2. Still Life / Dong (Jia Zhang-ke, 2006)

3. Colossal Youth (Pedro Costa, 2006)

4. Hamaca Paraguaya (Paz Encina, 2006)

5. Bamako (Abderrahmane Sissako, 2006)

6. Climates (Nuri Bilge Ceylan, 2006)

7. Half Nelson (Ryan Fleck, 2006)

8. A Scanner Darkly (Richard Linklater, 2006)

9. In Between Days (So Yong Kim, 2006)

10. Schuss! (Nicolas Rey, 2005)

11. I Don't Want to Sleep Alone (Tsai Ming-liang, 2006)

12. Stranger Than Fiction (Marc Forster, 2006)

13. Woman on the Beach (Hong Sang-soo, 2006)

14. Flandres (Bruno Dumont, 2006)

15. The Queen (Stephen Frears, 2006)

Link to post
Share on other sites

We'll come out with our list before the Academy Awards - but these are the films we gave 4 stars to (some are released earlier and we just now reviewed them)

Akeelah and the Bee (4 Stars - 2006)

An Inconvenient Truth (4 Stars - 2006)

End of the Spear (4 Stars - 2006)

Joyeux Noel "Merry Christmas" (4 Stars - 2006)

Nativity Story, The (4 Stars - 2006)

One Night with the King (4 Stars - 2006)

Pursuit of Happyness, The (4 Stars - 2006)

The Ten Commandments - 50th Anniversary Collection (4 Stars - 2006)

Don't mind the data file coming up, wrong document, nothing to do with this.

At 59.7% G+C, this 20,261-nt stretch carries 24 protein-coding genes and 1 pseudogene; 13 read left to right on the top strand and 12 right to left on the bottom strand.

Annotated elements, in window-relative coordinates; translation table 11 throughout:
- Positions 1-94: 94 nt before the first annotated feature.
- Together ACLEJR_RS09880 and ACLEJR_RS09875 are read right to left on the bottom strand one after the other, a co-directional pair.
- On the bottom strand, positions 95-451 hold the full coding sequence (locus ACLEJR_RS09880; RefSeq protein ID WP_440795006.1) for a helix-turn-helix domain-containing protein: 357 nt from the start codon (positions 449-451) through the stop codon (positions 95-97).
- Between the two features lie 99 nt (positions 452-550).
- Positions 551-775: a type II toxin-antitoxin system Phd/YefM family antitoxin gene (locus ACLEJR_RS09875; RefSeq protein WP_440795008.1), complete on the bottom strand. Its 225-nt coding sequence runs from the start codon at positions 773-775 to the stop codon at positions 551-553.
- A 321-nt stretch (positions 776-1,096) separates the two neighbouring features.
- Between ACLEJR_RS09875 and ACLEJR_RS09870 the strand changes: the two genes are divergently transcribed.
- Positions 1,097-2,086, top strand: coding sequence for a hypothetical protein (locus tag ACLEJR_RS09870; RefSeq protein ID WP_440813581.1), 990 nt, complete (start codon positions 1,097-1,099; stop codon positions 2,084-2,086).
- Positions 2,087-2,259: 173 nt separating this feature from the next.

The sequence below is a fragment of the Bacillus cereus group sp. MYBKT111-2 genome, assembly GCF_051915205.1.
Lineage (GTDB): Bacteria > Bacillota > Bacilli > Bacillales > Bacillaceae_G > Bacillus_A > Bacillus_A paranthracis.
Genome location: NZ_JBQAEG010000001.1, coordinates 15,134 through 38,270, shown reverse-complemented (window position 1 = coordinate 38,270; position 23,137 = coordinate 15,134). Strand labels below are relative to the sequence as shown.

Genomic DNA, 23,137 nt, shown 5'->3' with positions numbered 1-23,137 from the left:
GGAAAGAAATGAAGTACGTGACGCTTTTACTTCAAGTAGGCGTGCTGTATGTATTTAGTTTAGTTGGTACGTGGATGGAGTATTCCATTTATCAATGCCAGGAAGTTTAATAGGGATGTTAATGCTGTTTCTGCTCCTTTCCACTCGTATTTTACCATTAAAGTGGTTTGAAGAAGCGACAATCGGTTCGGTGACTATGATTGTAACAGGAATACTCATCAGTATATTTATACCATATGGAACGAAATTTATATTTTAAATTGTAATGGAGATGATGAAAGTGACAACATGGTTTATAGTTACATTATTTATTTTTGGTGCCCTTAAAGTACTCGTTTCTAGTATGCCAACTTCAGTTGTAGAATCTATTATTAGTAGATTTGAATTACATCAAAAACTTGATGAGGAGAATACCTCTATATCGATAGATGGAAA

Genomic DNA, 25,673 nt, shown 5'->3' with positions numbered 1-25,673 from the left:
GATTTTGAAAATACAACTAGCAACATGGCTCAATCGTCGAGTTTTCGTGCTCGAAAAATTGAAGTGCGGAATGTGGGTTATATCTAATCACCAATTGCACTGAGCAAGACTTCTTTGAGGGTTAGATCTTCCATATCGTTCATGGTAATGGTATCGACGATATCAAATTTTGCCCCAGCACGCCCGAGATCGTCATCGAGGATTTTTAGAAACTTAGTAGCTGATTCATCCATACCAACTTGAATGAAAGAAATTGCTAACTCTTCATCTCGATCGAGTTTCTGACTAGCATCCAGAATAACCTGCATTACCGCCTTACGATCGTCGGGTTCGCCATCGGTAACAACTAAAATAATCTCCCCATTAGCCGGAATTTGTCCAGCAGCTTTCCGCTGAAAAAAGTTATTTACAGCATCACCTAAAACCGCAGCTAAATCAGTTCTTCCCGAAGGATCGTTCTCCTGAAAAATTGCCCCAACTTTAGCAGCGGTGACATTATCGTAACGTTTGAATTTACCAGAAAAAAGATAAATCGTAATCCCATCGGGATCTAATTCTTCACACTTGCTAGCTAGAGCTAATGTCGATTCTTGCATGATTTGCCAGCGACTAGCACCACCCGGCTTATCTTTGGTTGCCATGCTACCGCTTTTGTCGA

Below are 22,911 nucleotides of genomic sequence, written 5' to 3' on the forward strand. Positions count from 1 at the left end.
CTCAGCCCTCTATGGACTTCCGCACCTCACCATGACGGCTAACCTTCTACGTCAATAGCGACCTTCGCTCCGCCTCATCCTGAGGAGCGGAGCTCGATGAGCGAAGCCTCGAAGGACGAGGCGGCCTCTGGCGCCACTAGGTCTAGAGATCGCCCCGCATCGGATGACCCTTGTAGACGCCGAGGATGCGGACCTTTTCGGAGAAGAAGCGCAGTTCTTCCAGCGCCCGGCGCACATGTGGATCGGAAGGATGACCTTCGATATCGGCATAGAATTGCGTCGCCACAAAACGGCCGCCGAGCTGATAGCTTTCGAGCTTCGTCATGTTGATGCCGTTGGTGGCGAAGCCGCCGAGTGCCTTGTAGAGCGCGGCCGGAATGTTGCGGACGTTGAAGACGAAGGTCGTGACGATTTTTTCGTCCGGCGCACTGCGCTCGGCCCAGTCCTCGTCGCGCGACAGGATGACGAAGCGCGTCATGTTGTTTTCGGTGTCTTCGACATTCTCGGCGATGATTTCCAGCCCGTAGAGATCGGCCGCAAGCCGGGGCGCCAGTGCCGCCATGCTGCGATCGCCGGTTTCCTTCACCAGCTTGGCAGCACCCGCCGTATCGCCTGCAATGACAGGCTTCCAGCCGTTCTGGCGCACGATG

United 93 (4 Stars - 2006)

Ushpizin (4 Stars - 2005)

Denny

Since 1995 we have authored a commentary on film, cinema in focus. Though we enjoy cinema as an art form, our interests lie not so much in reviewing a film as in beginning a conversation about the social and spiritual values presented. We, therefore, often rate a film higher or lower due to its message rather than its quality of acting or film-making.

Cinema In Focus Website

Free Methodist Church of Santa Barbara Website

Link to post
Share on other sites
6. Climates (Nuri Bilge Ceylan, 2006)

Darren, I followed the link to your Sept. 10 summary of Climates, curious to know more about this film. I'd read some less than enthusiastic comments about it on festival blogs this past year, but I'm a huge fan of Distant and suspect I'd like, if not love, Climates.

You concluded your post on Climates with this:

After I get home, I hope to give more thought and time to Climates, which, like Atom Egoyan's Calendar, also uses photography and ancient religious architecture to raise questions about memory and national identity. (That last phrase is such an art film cliche [or maybe an art film criticism cliche], but I'm confident it's true in this case, and it will make this film fun to write about and discuss.)